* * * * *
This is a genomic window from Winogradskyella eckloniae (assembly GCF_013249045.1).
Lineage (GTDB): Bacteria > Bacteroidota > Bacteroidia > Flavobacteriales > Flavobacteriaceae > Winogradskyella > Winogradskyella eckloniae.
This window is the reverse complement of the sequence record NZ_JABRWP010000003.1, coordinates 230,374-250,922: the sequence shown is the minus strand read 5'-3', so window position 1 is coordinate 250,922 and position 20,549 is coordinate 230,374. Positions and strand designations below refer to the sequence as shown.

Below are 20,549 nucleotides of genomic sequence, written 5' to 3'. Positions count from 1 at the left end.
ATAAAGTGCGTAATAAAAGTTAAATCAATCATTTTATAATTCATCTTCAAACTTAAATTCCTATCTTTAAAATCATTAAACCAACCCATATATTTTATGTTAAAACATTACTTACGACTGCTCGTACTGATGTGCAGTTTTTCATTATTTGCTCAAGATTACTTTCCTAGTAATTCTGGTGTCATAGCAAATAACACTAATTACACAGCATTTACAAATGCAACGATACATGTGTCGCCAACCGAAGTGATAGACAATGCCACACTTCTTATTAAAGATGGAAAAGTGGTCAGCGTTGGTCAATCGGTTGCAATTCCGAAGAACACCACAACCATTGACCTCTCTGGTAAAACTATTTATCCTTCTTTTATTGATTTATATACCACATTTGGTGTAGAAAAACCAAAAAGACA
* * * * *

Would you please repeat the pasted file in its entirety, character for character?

This is a genomic window from Winogradskyella eckloniae (assembly GCF_013249045.1).
Lineage (GTDB): Bacteria > Bacteroidota > Bacteroidia > Flavobacteriales > Flavobacteriaceae > Winogradskyella > Winogradskyella eckloniae.
This window is the reverse complement of the sequence record NZ_JABRWP010000003.1, coordinates 230,374-250,922: the sequence shown is the minus strand read 5'-3', so window position 1 is coordinate 250,922 and position 20,549 is coordinate 230,374. Positions and strand designations below refer to the sequence as shown.

Below are 20,549 nucleotides of genomic sequence, written 5' to 3'. Positions count from 1 at the left end.
ATAAAGTGCGTAATAAAAGTTAAATCAATCATTTTATAATTCATCTTCAAACTTAAATTCCTATCTTTAAAATCATTAAACCAACCCATATATTTTATGTTAAAACATTACTTACGACTGCTCGTACTGATGTGCAGTTTTTCATTATTTGCTCAAGATTACTTTCCTAGTAATTCTGGTGTCATAGCAAATAACACTAATTACACAGCATTTACAAATGCAACGATACATGTGTCGCCAACCGAAGTGATAGACAATGCCACACTTCTTATTAAAGATGGAAAAGTGGTCAGCGTTGGTCAATCGGTTGCAATTCCGAAGAACACCACAACCATTGACCTCTCTGGTAAAACTATTTATCCTTCTTTTATTGATTTATATACCACATTTGGTGTAGAAAAACCAAAAAGACA